But while the government says it will report on the impact and social benefits of the programme at least biennially, it is less specific on the question of how and when they would be measured.
Asked whether time frames had been set for benchmarking the impact and whether funding would be re-allocated if targets were not met, HM Treasury says there were “no specific targets associated with these reports as they are designed to provide transparency on the impacts of the government’s environmental spending”. It adds that this was in line with “current market standards”.
Annual reports around the use of green bond proceeds are “pretty standard” now; it is the impact report that investors really want to see, says Trevor Allen, sustainability research analyst at BNP Paribas. “Investors want to understand the additionality of their investments; whether they are helping governments or corporates to change strategies or reduce energy poverty.”
Annual reports on green bond proceeds are now pretty standard; it is the impact report that investors really want to see. Trevor Allen, BNP Paribas
Spending of the green gilt proceeds will focus on six categories: clean transportation, renewable energy, energy efficiency, living and natural resources, climate change adaptation, and pollution prevention and control.
The Covid-19 pandemic prompted a shift in green, social and sustainability (GSS) bond issuance towards social and sustainable issuance. Green bonds had comprised 80% of the sustainable bond market; now they account for around half that, with more investment funds now incorporating a social mandate, says Parisha Saimbi, G10 FX strategist at BNP Paribas in London.
As such, the green gilts’ social element is likely to boost their appeal to investors. As are new developments in the UK such as the green taxonomy and green asset ratios for banks, both of which require institutions to disclose the portion of green or taxonomy-aligned assets they hold.
Of course, pricing will be a key factor affecting interest in the gilt programme. Demand outstrips supply for green bonds, so they often trade at slightly higher prices – and thus lower yields – than their conventional equivalents. This is known as the ‘greenium’.
BNP Paribas analysts say the likely premium for green gilts will be 2 to 4 basis points (bp), based on comparisons against related markets. The greenium for Germany’s benchmark bond, the bund, ranges from 2bp to 5.5bp, according to the French bank. Meanwhile, the greeniums on sterling debt issuance by the European Investment Bank and German state-owned development bank KfW stand at 2.6bp and 3.2bp, respectively (see graph below).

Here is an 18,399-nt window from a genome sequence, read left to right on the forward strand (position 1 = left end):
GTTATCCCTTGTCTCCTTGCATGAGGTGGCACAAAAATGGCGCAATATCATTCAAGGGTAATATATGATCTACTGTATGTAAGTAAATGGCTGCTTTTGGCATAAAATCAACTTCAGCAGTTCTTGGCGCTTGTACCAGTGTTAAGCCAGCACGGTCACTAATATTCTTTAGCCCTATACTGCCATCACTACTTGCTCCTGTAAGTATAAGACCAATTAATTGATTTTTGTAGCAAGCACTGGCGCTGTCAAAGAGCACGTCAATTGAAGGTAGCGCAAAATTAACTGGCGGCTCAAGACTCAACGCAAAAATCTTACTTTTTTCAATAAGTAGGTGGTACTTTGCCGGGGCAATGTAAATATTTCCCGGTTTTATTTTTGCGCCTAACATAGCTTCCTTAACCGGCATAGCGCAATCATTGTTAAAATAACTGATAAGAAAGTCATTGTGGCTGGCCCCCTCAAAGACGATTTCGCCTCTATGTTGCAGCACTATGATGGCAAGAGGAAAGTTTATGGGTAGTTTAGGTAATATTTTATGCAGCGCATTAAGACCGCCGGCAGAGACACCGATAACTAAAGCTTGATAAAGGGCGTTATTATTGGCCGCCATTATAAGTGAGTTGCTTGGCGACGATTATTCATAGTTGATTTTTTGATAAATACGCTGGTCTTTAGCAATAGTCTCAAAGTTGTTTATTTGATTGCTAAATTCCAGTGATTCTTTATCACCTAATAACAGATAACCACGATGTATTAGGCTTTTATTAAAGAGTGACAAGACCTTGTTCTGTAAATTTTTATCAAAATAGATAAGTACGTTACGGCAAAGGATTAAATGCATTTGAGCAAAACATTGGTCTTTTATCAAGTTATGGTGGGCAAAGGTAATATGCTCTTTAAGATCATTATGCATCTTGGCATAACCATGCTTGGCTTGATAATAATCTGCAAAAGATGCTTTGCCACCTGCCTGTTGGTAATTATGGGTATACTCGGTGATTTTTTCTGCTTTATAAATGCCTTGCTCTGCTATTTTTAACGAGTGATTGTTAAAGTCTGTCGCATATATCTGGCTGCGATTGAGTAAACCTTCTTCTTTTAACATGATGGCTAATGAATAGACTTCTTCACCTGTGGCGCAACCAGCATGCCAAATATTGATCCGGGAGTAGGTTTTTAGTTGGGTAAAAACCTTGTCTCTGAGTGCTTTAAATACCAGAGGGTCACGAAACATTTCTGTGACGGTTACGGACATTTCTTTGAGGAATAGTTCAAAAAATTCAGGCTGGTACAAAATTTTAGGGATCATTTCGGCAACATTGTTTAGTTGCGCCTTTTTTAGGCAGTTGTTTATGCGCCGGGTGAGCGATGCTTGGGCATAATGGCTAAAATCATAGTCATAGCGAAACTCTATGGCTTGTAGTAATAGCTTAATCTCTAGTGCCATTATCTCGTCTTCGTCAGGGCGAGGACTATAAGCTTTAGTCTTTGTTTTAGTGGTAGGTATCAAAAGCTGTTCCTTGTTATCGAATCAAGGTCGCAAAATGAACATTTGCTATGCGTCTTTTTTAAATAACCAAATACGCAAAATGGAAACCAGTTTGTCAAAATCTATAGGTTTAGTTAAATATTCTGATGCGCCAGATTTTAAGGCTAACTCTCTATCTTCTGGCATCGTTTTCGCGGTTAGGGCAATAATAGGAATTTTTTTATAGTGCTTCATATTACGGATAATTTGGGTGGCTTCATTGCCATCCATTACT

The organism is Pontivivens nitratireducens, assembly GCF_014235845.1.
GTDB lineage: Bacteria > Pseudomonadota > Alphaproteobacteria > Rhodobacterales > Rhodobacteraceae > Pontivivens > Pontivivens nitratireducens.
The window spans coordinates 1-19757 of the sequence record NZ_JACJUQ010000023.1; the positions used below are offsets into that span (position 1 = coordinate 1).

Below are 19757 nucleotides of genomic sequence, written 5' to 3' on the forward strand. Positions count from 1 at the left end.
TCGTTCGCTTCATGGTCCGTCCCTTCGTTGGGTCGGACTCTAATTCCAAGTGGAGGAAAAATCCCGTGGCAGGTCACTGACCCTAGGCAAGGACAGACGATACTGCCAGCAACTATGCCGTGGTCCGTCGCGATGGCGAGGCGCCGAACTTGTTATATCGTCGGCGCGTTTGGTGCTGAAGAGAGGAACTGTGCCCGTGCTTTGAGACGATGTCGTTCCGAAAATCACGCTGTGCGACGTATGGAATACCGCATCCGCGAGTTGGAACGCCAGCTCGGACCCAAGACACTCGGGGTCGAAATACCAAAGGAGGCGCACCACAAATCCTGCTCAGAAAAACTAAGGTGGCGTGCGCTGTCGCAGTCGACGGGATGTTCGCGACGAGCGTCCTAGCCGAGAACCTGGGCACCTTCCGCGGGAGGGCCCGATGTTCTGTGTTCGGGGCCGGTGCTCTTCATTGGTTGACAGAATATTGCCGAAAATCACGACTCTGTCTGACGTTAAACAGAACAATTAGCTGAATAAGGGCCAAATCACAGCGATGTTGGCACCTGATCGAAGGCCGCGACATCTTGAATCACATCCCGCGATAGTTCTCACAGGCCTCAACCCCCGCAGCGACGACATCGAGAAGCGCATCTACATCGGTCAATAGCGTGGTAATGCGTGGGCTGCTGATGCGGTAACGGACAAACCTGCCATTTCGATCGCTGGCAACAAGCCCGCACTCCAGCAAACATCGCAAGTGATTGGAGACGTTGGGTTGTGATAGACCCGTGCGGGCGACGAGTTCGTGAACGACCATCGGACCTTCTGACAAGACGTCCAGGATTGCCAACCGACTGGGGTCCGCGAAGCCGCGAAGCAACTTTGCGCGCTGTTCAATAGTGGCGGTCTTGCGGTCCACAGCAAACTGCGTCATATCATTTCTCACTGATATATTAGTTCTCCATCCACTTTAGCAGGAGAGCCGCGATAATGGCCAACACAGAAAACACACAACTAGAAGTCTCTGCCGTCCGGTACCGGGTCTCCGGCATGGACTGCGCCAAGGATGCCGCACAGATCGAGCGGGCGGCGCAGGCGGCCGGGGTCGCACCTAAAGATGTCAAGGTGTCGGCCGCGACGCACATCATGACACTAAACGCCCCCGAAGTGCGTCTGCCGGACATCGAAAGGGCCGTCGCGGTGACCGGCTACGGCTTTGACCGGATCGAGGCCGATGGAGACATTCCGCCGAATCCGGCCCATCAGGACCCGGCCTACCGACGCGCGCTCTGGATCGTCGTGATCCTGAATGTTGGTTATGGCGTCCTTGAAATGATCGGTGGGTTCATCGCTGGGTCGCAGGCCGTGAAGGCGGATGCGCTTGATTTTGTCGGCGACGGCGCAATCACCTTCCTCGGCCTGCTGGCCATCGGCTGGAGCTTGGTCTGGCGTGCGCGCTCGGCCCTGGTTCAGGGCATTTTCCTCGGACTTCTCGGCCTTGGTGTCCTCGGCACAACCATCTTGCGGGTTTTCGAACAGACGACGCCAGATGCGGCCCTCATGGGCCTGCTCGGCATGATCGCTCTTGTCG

David Zahn, head of European fixed income at Franklin Templeton, says he will consider buying the UK green gilts as long as they land around 1bp to 2bp on either side of the conventional curve. He runs the US asset manager’s £78m UK gilt fund and its €127.32m Liberty euro green bond Ucits exchange-traded fund.
“Green bonds tend to issue flat or mostly flat compared to their conventional [equivalents],” he says, “but their outperformance over the next six to 12 months is fairly substantial.”
That said, while green bond liquidity is generally good at the point of issuance, it tends to dry up after six to 12 months, Zahn cautions. That is because they are generally sold to buy-and-hold investors who want to support the sustainability agenda.
However, some are unwilling to pay any form of greenium. One head of fixed income at a large European asset manager says his decision will come down to whether green gilts are cheaper than the “brown gilts” that make up his benchmark.
UK green debt market lagging behind
The UK may be innovating when it comes to the social aspect of green gilts, but it has lagged behind other countries in getting to this point. Poland issued the first green sovereign bond in December 2016. This delay has held back development of the sterling-denominated corporate bond market, say analysts.
Moreover, corporates looking to finance green projects have tended to issue bonds in the European market, which is far larger and more liquid. That is partly because a larger number of ESG-focused investors are based there and run euro-denominated strategies.
Still, with a clear benchmark, HM Treasury says it hopes to stimulate growth in the UK-based and sterling corporate green bond markets by providing a pricing reference for issuers.
“We will see more people looking at [the sterling market] if we have a green gilt,” agrees Zahn. “Will it ever rival Europe? No, because Europe is a much bigger capital market. But just as the UK corporate bond market is a good size, [so the] green bond market [will grow].”
Green gilts represent part of a broader shift to sustainable finance that will fuel an uptick in sterling corporate issuance, Mercier says. The programme is also something of a precursor to the UK’s upcoming green taxonomy, he adds, and should provide further impetus for corporates to align their financing and business strategies to the country’s net-zero ambitions.
Any such initiative is clearly welcome – and better late than never.